Evolution of cis -regulatory elements (such as enhancers) plays an important role in the production of diverse morphology. However, a mechanistic understanding is often limited by the absence of methods to study enhancers in species outside of established model systems. Here, we sought to establish methods to identify and test enhancer activity in the red flour beetle, Tribolium castaneum To identify possible enhancer regions, we first obtained genome-wide chromatin profiles from various tissues and stages of Tribolium via FAIRE (Formaldehyde Assisted Isolation of Regulatory Elements)-sequencing...
March 14, 2018: Development
Marcin Czarnoleski, Anna Maria Labecka, Dominika Dragosz-Kluska, Tomasz Pis, Katarzyna Pawlik, Filip Kapustka, Wincenty M Kilarski, Jan Kozłowski
Cell size plays a role in body size evolution and environmental adaptations. Addressing these roles, we studied body mass and cell size in Galliformes birds and Rodentia mammals and collected published data on their genome sizes. In birds, we measured erythrocyte nuclei and basal metabolic rates (BMRs). In birds and mammals, larger species consistently evolved larger cells for five cell types (erythrocytes, enterocytes, chondrocytes, skin epithelial cells, and kidney proximal tubule cells) and evolved smaller hepatocytes...
March 14, 2018: Biology Open
Sara Silva Pereira, Andrew P Jackson
BACKGROUND: Trypanosomatid parasites such as Trypanosoma spp. and Leishmania spp. are a major source of infectious disease in humans and domestic animals worldwide. Fundamental to the host-parasite interactions of these potent pathogens are their cell surfaces, which are highly decorated with glycosylated proteins and other macromolecules. Trypanosomatid genomes contain large multi-copy gene families encoding UDP-dependent glycosyltransferases (UGTs), the primary role of which is cell-surface decoration...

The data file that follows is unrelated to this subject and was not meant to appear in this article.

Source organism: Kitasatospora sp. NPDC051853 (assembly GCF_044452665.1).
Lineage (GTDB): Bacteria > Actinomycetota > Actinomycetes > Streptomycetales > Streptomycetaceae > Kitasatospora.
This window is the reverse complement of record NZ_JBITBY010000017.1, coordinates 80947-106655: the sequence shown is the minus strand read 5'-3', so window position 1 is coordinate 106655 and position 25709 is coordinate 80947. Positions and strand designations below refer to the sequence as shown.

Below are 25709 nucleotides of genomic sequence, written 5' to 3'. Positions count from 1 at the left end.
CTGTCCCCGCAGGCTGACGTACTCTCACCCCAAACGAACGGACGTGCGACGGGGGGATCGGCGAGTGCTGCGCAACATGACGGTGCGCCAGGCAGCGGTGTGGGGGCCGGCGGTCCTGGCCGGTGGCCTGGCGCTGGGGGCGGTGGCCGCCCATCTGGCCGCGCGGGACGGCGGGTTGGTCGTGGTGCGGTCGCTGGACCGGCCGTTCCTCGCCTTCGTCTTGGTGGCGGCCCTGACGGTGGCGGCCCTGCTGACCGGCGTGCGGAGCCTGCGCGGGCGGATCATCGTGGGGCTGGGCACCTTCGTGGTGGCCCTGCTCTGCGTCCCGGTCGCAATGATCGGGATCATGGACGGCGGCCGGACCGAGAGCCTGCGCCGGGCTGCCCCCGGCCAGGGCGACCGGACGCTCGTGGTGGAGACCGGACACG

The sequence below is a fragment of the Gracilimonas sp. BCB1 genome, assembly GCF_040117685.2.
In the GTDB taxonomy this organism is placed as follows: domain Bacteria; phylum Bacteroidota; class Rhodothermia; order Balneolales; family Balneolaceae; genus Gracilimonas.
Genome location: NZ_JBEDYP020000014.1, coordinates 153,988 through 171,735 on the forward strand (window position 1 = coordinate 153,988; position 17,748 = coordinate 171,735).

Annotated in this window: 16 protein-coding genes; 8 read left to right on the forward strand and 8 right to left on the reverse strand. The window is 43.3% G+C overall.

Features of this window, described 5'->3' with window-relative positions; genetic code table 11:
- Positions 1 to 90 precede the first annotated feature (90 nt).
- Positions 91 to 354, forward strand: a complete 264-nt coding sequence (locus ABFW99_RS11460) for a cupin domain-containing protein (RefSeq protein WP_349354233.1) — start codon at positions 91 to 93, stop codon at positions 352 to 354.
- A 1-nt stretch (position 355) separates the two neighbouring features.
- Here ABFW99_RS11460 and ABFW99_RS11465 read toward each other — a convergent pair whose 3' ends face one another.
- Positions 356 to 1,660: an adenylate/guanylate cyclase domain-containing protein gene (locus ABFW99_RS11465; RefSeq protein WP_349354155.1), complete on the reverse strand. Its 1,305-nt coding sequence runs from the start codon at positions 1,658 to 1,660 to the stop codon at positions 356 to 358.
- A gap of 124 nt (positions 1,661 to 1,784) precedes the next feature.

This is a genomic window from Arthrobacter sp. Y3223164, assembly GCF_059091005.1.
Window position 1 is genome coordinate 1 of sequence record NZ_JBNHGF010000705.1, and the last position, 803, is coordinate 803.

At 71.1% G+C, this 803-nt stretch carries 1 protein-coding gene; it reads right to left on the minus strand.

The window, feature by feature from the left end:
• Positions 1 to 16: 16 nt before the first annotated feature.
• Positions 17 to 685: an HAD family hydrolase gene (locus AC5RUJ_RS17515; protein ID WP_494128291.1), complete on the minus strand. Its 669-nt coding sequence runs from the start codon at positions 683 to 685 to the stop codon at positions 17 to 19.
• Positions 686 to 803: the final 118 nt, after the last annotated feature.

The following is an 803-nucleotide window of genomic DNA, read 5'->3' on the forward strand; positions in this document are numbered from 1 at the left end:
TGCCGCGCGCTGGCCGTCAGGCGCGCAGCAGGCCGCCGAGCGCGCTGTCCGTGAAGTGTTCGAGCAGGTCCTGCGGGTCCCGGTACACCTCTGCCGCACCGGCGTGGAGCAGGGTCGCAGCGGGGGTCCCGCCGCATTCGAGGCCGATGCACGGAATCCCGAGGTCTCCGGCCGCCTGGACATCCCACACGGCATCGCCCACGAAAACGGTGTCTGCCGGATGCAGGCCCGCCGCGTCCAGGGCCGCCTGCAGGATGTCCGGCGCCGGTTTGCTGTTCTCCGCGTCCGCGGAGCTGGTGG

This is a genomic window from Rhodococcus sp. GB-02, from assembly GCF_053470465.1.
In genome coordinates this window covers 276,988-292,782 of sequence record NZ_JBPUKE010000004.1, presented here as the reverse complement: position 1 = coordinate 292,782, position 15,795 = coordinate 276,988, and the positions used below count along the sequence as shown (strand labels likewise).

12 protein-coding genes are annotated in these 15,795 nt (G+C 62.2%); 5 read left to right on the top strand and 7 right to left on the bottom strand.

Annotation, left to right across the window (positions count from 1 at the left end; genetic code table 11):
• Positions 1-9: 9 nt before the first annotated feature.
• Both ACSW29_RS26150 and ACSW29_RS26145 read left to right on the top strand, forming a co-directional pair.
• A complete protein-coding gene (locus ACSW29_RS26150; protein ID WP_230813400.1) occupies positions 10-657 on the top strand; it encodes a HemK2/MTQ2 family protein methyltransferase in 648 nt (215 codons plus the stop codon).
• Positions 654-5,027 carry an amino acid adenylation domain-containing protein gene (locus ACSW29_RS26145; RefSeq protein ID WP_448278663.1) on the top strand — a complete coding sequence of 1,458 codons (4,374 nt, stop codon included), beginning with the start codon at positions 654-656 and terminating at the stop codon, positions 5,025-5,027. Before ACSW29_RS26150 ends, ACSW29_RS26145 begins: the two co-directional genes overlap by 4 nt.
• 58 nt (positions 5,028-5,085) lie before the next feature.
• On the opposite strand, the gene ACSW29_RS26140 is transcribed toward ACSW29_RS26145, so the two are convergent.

March 14, 2018: BMC Evolutionary Biology
Gregory A Babbitt, Jamie S Mortensen, Erin E Coppola, Lily E Adams, Justin K Liao
Traditional informatics in comparative genomics work only with static representations of biomolecules (i.e., sequence and structure), thereby ignoring the molecular dynamics (MD) of proteins that define function in the cell. A comparative approach applied to MD would connect this very short timescale process, defined in femtoseconds, to one of the longest in the universe: molecular evolution measured in millions of years. Here, we leverage advances in graphics-processing-unit-accelerated MD simulation software to develop a comparative method of MD analysis and visualization that can be applied to any two homologous Protein Data Bank structures...
March 13, 2018: Biophysical Journal
Christina Maria Franck, Jens Westermann, Aurélien Boisson-Dernier
Plant cells are surrounded by cell walls protecting them from a myriad of environmental challenges. For successful habitat adaptation, extracellular cues are perceived at the cell wall and relayed to downstream signaling constituents to mediate dynamic cell wall remodeling and adapted intracellular responses. Plant malectin-like receptor kinases, also known as Catharanthus roseus receptor-like kinase 1-like proteins (CrRLK1Ls), take part in these perception and relay processes. CrRLK1Ls are involved in many different plant functions...
March 14, 2018: Annual Review of Plant Biology